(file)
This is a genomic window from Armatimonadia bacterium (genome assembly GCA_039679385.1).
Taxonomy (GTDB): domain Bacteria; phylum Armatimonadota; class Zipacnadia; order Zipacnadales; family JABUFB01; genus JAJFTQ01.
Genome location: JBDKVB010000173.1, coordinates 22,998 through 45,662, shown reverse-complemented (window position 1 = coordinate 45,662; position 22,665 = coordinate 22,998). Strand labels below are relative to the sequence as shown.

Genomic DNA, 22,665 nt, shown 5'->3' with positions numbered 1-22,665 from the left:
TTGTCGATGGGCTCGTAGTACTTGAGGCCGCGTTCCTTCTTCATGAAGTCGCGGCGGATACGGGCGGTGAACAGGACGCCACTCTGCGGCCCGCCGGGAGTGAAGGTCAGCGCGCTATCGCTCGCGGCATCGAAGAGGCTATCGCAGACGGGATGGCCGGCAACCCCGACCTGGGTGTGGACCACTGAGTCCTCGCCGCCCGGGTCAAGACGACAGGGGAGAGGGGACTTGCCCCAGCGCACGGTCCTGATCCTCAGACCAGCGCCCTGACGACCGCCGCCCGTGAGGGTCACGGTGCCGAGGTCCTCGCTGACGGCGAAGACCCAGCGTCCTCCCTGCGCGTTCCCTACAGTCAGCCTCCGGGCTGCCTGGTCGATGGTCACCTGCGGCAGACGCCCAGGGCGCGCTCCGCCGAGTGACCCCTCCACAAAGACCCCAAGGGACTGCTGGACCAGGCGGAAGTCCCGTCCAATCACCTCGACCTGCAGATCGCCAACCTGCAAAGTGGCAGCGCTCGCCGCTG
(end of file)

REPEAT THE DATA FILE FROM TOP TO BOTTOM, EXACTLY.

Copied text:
This is a genomic window from Armatimonadia bacterium (genome assembly GCA_039679385.1).
Taxonomy (GTDB): domain Bacteria; phylum Armatimonadota; class Zipacnadia; order Zipacnadales; family JABUFB01; genus JAJFTQ01.
Genome location: JBDKVB010000173.1, coordinates 22,998 through 45,662, shown reverse-complemented (window position 1 = coordinate 45,662; position 22,665 = coordinate 22,998). Strand labels below are relative to the sequence as shown.

Genomic DNA, 22,665 nt, shown 5'->3' with positions numbered 1-22,665 from the left:
TTGTCGATGGGCTCGTAGTACTTGAGGCCGCGTTCCTTCTTCATGAAGTCGCGGCGGATACGGGCGGTGAACAGGACGCCACTCTGCGGCCCGCCGGGAGTGAAGGTCAGCGCGCTATCGCTCGCGGCATCGAAGAGGCTATCGCAGACGGGATGGCCGGCAACCCCGACCTGGGTGTGGACCACTGAGTCCTCGCCGCCCGGGTCAAGACGACAGGGGAGAGGGGACTTGCCCCAGCGCACGGTCCTGATCCTCAGACCAGCGCCCTGACGACCGCCGCCCGTGAGGGTCACGGTGCCGAGGTCCTCGCTGACGGCGAAGACCCAGCGTCCTCCCTGCGCGTTCCCTACAGTCAGCCTCCGGGCTGCCTGGTCGATGGTCACCTGCGGCAGACGCCCAGGGCGCGCTCCGCCGAGTGACCCCTCCACAAAGACCCCAAGGGACTGCTGGACCAGGCGGAAGTCCCGTCCAATCACCTCGACCTGCAGATCGCCAACCTGCAAAGTGGCAGCGCTCGCCGCTG